Why Do Americans and Brits Have Different Accents?
In 1776, whether you were declaring America independent from the crown or swearing your loyalty to King George III, your pronunciation would have been much the same. At that time, American and British accents hadn’t yet perged. What’s surprising, though, is that Hollywood cosplaytume dramas get it all wrong: The Patriots and the Redcoats spoke with accents that were much closer to the contemporary American accent than to the Queen’s English.
It is the standard British accent that has drastically changed in the past two centuries, while the typical American accent has changed only subtly.
Traditional English, whether spoken in the British Isles or the American colonies, was largely "rhotic." Rhotic speakers pronounce the "R" sound in such words as "hard" and "winter," while non-rhotic speakers do not. Today, however, non-rhotic speech is common throughout most of Britain. For example, most modern Brits would tell you it’s been a "hahd wintuh."
传统英语，无论是在英伦三岛或美国殖民地，其发音大多数都带有“卷舌音” 。带卷舌音的人在说 "hard（艰难）" 和 "winter（冬天）" 这种词时，一直发出“R”音，而不带卷舌音的人则不然。然而今天，在英国大多数区域，大家说话一般都不带卷舌音。比如，大多数目前英国人会告诉你，这是一个“hahd wintuh（严冬）”。
It was around the time of the American Revolution that non-rhotic speech came into use among the upper class in southern England, in and around London. According to John Algeo in "The Cambridge History of the English Language" (Cambridge University Press, 2001), this shift occurred because people of low birth rank who had become wealthy during the Industrial Revolution were seeking ways to distinguishthemselves from other commoners; they cultivated the prestigious non-rhotic pronunciation in order to demonstrate their new upper-class status.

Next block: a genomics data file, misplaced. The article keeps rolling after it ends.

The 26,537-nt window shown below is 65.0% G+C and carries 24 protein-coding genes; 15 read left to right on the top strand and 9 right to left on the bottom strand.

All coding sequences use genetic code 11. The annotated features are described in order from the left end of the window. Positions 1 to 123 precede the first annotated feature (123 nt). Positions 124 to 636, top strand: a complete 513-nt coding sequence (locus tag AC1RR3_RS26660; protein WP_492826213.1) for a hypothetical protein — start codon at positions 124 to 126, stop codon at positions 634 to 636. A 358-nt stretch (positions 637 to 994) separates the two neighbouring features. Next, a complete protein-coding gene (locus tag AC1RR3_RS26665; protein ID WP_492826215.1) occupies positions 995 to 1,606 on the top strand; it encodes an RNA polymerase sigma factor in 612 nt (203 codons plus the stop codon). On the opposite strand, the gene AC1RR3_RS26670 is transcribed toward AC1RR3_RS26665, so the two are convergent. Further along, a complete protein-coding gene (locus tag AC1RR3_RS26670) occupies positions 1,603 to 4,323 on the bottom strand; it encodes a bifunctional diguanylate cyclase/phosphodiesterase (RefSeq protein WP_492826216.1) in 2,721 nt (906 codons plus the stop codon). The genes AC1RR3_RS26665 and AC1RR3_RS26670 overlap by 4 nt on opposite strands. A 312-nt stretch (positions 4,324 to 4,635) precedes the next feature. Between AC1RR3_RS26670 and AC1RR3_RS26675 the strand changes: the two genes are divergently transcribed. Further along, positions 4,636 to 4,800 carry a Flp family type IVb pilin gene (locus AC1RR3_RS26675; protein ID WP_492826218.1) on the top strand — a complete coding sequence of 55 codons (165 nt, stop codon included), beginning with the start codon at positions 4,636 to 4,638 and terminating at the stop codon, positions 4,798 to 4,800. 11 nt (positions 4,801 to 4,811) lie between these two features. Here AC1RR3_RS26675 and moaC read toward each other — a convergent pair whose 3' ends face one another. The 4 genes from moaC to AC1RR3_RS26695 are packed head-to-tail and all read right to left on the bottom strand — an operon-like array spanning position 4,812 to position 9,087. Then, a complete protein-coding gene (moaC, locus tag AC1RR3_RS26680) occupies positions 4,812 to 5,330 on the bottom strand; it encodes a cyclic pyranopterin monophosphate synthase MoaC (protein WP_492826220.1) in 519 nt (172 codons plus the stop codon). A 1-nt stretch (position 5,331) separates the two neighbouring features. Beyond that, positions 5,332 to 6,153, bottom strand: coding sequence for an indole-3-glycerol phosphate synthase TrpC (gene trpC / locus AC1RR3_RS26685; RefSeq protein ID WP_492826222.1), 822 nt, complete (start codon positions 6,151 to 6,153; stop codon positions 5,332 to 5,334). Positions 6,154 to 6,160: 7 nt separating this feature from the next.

"London pronunciation became the prerogative of a new breed of specialists — orthoepists and teachers of elocution. The orthoepists decided upon correct pronunciations, compiled pronouncing dictionaries and, in private and expensive tutoring sessions, drilled enterprising citizens in fashionable articulation," Algeo wrote.
The lofty manner of speech developed by these specialists gradually became standardized — it is officially called "Received Pronunciation" — and it spread across Britain. However, people in the north of England, Scotland and Ireland have largely maintained their traditional rhotic accents.
由这类专家们开发的高傲讲话方法渐渐成为标准化 -被正式称为“标准发音” -在英国各地传播开来。不过，在英格兰北部、苏格兰和爱尔兰的大家大多数都还维持其传统带卷舌音的口音。
Most American accents have also remained rhotic, with some exceptions: New York and Boston accents have become non-rhotic. According to Algeo, after the Revolutionary War, these cities were "under the strongest influence by the British elite."